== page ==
Later as a teenager, upon enduring horrible bullying by schoolmates who were also black did my thinking begin to change. I did not understand why they did not see me as one of them, when I too, was/am black.
When I went off to college, I did so a little early to participate in an EOP Educational Opportunity Program for students of color at the university I attended. When I arrived, the student registering everyone kept trying to send me over to a different dorm for sorority rush. After I insisted he look up my name did he see for himself I should be there. This was the beginning of an entirely different experience. Overwhelmingly, others did not view me as ethnic. I had the same experience amongst the other students of color. My way of dealing with this was to form friendships with whomever I pleased. Whomever, in this case meant whites. I stopped dying my hair. I blended in. I was a chameleon.
As an adult, I take my identity seriously. I have come to peace with both being African American and with having albinism. When people ask me, “so what are you?” I know they mean where do I fit ethnically. Most often I respond with, I am a white skinned black woman.
I want to talk about family. Families are important to the social and emotional development of children. Within the family unit children are loved, nurtured, taught valuable skills and have a sense of belonging. At least this is the case when family works. When, in the event a child, especially a child with albinism, is without parents or siblings, then there is loss.
My family of origin is huge! Just look at the photo above. And this is just one side of the family. I grew up amongst my siblings and tons of cousins on my maternal grandmother’s side of the family. There were gatherings, celebrations and Sunday dinners after church. When with my cousins, I was free to just be. The older ones looked after the younger children, of which I was one. Yet there was camaraderie, there was love and there was fun.
I have shared a small bit about my mother. Yes she was surprised by giving birth to a child with albinism, yes she did the best she could, given my needs and the care of her other three children, and yes she loved me as much as she could. She was my advocate, demanding that I be allowed a mainstreamed education before that was ever a requirement for children with disabilities. And, yes, she reached her own breaking point where she just wanted me to look like everyone else. By the time I was in high school, mother could not do or give anymore for/to me. She would address me in the third person or ignore me altogether. I continued to have household responsibilities, however more often than not I was left to myself.
For many children with albinism living in East Africa family has come to mean the relationships they have with their peers, teachers and care givers within the residential schools they call home. They do not have parental support and love afforded others, for many have been shunned by their communities. I cannot pretend to know how these children feel about their situation. I do however have compassion for them. I do know that children are resilient and that in these schools there is camaraderie, there is a bond shared. For without their existence the safety and well being of these young people would be in greater jeopardy.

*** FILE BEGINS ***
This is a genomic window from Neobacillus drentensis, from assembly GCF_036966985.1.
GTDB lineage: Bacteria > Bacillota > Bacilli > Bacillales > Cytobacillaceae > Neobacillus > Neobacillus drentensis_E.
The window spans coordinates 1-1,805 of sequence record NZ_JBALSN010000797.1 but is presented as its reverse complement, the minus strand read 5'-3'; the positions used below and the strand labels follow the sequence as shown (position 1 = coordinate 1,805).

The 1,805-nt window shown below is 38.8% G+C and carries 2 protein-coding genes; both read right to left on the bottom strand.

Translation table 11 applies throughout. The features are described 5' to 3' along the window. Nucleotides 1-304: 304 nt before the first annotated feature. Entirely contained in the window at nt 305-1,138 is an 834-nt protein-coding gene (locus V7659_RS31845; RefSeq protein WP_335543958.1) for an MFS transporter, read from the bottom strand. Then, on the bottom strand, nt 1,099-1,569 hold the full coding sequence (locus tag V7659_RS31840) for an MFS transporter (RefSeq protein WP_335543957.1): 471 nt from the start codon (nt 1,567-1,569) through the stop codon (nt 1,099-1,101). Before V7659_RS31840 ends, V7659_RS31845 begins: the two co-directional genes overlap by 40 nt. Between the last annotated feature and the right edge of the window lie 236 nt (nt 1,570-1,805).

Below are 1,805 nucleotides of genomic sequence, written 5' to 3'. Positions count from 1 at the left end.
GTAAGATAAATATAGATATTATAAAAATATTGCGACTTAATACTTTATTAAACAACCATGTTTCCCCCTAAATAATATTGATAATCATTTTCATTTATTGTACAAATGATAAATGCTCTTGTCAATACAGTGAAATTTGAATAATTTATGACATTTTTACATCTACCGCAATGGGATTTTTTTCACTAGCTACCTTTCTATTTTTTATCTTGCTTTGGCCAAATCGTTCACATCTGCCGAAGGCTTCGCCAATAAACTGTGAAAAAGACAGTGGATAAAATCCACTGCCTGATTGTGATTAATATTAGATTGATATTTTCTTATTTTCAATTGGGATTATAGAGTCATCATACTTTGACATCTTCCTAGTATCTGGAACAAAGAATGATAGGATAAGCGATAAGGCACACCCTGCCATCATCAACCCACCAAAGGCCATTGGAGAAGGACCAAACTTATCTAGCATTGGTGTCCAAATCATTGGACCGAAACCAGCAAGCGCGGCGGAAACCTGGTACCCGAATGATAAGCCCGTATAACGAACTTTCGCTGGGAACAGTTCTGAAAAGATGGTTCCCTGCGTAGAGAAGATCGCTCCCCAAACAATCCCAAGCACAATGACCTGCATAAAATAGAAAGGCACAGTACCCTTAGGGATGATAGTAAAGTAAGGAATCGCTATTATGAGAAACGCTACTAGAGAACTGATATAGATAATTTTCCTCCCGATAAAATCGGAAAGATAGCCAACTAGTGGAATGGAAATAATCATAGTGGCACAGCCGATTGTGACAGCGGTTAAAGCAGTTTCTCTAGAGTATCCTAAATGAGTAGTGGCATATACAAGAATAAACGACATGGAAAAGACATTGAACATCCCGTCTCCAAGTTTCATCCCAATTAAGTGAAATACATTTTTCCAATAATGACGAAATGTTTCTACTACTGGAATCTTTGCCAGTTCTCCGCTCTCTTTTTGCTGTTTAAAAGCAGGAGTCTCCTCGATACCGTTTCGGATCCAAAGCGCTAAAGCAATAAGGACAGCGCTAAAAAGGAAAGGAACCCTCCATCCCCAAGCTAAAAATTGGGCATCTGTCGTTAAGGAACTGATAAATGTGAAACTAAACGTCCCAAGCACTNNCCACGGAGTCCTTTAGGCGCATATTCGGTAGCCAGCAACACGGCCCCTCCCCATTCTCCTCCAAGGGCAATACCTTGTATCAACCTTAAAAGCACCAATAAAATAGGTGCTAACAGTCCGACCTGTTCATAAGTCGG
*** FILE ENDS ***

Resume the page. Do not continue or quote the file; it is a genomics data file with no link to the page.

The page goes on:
I have been fortunate enough to leave behind aspects of my family of origin that no longer worked for me and instead create the family that suited me. Back in high school I had a teacher who saw potential in me and who also recognized I needed mentoring. She is still a vital part of my life. I like to say that I have two mothers. I was birthed and raised by one and sent off to the finishing school of the other. I now refer to Carol as mom. She has and continues to love me, push me, encourage me as well as tell me hard truths when I need them. Mom is the woman I go to when I am troubled or when I need to bounce ideas off of someone. This is the nature of our relationship. Mom and i share things with each other. Deep things. I have been profoundly affected having her as my mom. My albinism has never been an issue for her. Mom has always seen well beyond my physical attributes. I have learned immeasurable skills from her for which I am eternally grateful. Coupled with the childhood lessons I learned from mother I am an unstoppable force.
There are those who believe that blood is thicker than water. I believe that it is the water along with the blood that sustains me.
I arrived at school Monday ,my hair colored light ash blonde, my face made up. Once at school I made my way to my favorite teacher’s portable. Miss Green was the best. She was a great listener always willing to make time whenever I needed to talk to someone or to offer practical words of wisdom when I had hurt feelings from being teased. I’d hoped she would be in her room and she was. I stood in the room my eyes adjusting from the bright morning sunlight to the artificially lit room. I waited for her to notice me. Unable to stand her not saying anything I said good morning and asked if she noticed anything different about me. I stood allowing her to take in the new me. Miss Green regarded me, settling finally on my face. The one and only question she asked was whether or not I liked it all. There was no judgement, no ‘why would you have done this to yourself.’ There was only the gentle smile on her face giving me permission to like or dislike the newly created me. I stand forever in gratitude for that response. She let me go on and on abut the entire process until glancing at the clock I was reminded I had a class to be at.